The NSW Government is asking suppliers and business partners to share their experiences of selling into the State’s public sector, as part of a public procurement consultation launched on 25 January.
While the Government has already decided to go ahead with the scrapping of the State Contracts Control Board (SCCB), according to the Department of Finance and Services (DFS), a raft of other changes have also been floated for feedback, including the transferral of responsibility for State Contracts (otherwise known as whole-of-government panels) to the highest spending department in each category of procurement.
In fact, the very future of centralised State Contracts has been opened up for debate in the Discussion Paper, with the document acknowledging that the panel model can be inflexible and that some agencies can negotiate better prices by avoiding panel agreements altogether.
NSW Government data shows that in 2010-11 it spent $12.7 billion on goods and services, $3.8 billion of which was procured through State Contracts. It also says that this placed it ahead of the Federal, Queensland, Victorian, Western Australian and UK Governments in terms of the percentage and overall volume of procurement channelled through whole-of-government panels.
At present the SCCB is legally and operationally responsible for the nearly 70 State Contracts available in NSW, which includes 18 ICT contracts. It is also responsible for accrediting the procurement capability of NSW agencies, and determining the level of procurement autonomy that can be extended to them.
The five-person Board is chaired by former Sydney Water chief Kerry Schott, and also includes Department of Finance and Services (DFS) Director-General Michael Coutts-Trotter.
When the changes come into effect, Coutts-Trotter will become Chair of its replacement, the NSW Government Procurement Board. The remainder of the new Procurement Board would be made up of the Directors-General of the remaining eight principal departments.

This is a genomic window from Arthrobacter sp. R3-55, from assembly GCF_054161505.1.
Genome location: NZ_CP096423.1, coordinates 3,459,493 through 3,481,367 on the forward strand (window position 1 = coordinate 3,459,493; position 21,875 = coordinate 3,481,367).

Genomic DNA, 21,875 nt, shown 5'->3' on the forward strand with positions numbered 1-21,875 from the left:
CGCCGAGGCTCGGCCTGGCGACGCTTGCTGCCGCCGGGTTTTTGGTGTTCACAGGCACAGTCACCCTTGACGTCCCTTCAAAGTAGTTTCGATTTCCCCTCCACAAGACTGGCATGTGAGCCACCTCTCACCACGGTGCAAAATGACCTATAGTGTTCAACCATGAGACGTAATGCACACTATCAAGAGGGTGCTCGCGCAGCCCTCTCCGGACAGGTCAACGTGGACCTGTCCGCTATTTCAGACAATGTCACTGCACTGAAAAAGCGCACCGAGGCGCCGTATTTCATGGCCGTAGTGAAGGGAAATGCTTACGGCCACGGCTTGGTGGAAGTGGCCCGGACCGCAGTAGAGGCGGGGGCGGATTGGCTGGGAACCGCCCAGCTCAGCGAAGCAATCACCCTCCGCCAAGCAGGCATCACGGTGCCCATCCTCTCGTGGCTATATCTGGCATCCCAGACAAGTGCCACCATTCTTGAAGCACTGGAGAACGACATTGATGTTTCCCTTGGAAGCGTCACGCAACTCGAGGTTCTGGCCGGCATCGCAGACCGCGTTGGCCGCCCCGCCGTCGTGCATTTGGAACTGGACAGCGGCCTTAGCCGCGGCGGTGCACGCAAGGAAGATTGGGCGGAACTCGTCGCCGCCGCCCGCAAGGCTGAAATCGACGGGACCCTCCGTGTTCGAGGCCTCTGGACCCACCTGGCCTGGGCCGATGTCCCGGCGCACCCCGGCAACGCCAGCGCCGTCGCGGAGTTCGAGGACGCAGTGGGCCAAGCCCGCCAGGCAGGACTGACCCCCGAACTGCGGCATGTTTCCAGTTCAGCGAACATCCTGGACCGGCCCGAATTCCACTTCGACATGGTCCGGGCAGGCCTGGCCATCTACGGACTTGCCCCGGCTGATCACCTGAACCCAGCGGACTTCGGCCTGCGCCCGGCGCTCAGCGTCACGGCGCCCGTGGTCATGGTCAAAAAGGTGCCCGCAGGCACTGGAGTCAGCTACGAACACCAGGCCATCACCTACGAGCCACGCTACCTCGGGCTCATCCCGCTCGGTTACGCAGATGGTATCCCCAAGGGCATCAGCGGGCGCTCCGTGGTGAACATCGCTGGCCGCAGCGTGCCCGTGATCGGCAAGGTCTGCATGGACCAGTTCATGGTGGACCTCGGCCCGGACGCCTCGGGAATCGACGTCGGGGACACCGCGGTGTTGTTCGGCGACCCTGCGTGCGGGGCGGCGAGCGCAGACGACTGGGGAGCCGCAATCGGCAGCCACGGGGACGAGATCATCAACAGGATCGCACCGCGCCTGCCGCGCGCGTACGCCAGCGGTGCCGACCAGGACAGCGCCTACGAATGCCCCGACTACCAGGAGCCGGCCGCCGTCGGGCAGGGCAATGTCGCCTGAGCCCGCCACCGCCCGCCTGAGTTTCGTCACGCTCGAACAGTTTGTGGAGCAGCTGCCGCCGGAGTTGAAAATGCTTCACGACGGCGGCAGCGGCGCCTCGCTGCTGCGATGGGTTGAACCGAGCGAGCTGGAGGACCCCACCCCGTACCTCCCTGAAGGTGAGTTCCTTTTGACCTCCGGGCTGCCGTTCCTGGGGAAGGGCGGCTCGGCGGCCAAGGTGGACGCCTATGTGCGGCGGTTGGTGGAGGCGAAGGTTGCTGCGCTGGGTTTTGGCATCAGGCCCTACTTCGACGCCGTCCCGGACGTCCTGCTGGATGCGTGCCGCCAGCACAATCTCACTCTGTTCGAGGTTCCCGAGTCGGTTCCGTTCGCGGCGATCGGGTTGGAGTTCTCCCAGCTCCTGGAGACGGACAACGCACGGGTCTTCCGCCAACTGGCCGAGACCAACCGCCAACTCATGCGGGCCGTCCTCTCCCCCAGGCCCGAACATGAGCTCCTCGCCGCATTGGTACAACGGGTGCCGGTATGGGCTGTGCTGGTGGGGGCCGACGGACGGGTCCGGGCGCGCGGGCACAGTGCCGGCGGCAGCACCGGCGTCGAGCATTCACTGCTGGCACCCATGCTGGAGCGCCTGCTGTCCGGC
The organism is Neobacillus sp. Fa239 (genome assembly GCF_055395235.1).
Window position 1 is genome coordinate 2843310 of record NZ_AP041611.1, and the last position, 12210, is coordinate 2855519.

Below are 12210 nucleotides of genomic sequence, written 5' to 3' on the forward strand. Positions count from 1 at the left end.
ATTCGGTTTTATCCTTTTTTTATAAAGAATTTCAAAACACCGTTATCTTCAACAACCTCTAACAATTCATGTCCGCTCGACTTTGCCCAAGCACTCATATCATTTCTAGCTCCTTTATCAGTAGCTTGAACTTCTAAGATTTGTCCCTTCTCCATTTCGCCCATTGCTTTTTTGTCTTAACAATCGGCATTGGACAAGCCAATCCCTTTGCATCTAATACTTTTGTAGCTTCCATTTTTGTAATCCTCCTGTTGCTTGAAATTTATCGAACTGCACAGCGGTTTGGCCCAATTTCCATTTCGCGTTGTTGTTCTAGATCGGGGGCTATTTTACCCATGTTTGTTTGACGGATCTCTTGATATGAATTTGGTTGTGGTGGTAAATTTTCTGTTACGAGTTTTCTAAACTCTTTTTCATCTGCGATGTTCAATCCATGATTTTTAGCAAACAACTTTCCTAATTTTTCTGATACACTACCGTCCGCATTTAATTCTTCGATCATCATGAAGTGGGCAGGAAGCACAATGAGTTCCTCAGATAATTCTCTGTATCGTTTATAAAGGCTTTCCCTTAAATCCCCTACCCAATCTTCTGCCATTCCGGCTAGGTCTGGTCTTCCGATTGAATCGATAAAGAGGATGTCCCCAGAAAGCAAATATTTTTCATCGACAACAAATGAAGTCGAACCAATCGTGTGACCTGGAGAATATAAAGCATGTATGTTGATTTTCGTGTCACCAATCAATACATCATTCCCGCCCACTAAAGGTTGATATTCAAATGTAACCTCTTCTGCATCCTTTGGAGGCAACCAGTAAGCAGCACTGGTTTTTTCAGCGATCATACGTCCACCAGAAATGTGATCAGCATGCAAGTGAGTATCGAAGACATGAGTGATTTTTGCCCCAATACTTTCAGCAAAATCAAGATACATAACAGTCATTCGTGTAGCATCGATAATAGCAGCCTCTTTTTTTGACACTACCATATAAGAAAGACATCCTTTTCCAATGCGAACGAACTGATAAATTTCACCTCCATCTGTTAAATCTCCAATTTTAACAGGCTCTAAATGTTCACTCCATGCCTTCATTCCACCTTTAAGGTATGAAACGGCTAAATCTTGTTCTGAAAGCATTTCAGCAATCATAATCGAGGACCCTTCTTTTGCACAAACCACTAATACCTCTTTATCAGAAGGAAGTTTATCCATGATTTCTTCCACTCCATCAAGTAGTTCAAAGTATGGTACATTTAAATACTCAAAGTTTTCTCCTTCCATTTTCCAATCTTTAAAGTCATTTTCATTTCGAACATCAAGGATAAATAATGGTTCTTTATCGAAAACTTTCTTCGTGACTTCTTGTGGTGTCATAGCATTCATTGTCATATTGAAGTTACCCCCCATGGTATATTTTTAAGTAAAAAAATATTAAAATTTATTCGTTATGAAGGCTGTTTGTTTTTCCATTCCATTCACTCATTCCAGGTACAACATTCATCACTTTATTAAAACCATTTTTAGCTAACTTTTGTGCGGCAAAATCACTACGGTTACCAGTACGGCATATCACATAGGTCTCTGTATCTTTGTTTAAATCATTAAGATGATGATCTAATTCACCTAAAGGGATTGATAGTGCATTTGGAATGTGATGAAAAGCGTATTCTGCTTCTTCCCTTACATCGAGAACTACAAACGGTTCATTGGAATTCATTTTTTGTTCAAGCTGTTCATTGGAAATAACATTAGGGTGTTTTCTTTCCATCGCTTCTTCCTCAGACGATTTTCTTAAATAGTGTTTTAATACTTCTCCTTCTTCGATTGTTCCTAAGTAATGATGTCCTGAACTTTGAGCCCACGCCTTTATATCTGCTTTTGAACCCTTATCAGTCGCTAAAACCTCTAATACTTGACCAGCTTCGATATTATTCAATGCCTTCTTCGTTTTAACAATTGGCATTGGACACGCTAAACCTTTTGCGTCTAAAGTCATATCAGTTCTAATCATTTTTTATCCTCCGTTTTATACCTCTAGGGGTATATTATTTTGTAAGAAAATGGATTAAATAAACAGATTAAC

According to the paper, the Procurement Board will assume an overarching strategic role in contrast to the direct responsibility for contracting that the SCCB currently holds.
The paper also suggests that those best suited to overseeing the running of State Contracts, some of which were worth more than $500 million in 2010-11, are those agencies with the highest spend in each category of procurement.
While conclusive ICT contract data for the NSW public sector is not available due to under-reporting on the eTendering NSW website, Intermedium’s analysis of annual agency Budget allocations suggests that NSW Health has the highest ICT spend of the nine principal departments.
NSW Health is currently implementing a ten-year ICT Strategy worth $1.5 billion dollars, and has had the highest operational ICT expenditure in each of the last three NSW Budgets, according to Intermedium’s estimates, making it an obvious choice to take charge of state-wide ICT contracting.
However, the Discussion Paper also suggests that some ICT procurement has been earmarked to remain under the management of the DFS.
“The Department of Finance and Services will be the category manager for those categories that will remain best managed by a central function, usual highly commoditised goods (examples include but are not limited to energy, motor vehicles, certain information and communications technology [ICT] purchases, and travel),” says the Paper.
The DFS has suggested that the final word on ICT procurement decisions will come from a recently established ICT Procurement and Technical Standards Working Group tasked with creating the specifications and methods of buying information communication technologies.
Finance Minister Greg Pearce announced the formation of the working group earlier this week. The group is to be made up of agency Chief Information Officers and one industry member selected from the ICT Advisory Board.
The Discussion Paper responds directly to several of the recommendations made by the Independent Commission Against Corruption (ICAC) in a report released in July 2011, which found that one-third of surveyed suppliers perceived the NSW Government market to be corrupt.
ICAC said that procurement regulation in NSW was complex and opaque, and recommended that a single entity with explicit responsibility for procurement policy and compliance be established.
Other procurement outcomes sought through the Discussion Paper include making government procurement more accessible for SMEs, nurturing innovation in procurement and simplifying non-ICT contracting templates, using the recently refreshed Procure IT as a model.
The consultation closes on 29 February 2012.